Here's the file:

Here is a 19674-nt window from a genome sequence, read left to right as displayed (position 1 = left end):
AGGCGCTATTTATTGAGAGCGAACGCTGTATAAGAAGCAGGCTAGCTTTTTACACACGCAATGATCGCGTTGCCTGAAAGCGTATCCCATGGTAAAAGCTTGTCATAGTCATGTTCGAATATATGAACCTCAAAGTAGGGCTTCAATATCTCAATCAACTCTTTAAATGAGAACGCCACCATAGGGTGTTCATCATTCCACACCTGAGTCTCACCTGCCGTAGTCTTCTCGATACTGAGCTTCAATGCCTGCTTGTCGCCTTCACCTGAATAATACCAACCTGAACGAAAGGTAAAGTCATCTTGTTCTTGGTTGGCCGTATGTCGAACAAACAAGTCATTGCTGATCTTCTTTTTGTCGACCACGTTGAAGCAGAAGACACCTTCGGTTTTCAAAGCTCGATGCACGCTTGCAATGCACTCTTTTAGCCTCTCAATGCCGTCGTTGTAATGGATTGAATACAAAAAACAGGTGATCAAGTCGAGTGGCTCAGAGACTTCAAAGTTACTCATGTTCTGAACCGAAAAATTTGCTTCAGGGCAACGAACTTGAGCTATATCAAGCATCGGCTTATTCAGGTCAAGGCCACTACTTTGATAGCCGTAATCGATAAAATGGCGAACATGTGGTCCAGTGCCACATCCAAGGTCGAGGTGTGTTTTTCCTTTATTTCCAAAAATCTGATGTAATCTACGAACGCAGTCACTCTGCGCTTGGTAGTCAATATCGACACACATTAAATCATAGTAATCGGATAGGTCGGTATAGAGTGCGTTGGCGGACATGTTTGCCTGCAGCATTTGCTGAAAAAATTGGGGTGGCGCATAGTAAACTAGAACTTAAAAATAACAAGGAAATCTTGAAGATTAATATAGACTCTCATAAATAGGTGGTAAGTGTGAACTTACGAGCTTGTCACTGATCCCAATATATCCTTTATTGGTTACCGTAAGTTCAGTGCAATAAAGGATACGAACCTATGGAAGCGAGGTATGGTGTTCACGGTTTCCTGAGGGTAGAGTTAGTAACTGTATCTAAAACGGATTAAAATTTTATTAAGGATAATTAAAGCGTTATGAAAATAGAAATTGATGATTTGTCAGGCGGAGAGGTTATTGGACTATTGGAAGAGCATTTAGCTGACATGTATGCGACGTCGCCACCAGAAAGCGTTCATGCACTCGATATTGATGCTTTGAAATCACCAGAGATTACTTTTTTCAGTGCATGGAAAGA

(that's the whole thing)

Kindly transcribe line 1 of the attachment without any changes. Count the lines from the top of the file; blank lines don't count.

Here is a 19674-nt window from a genome sequence, read left to right as displayed (position 1 = left end):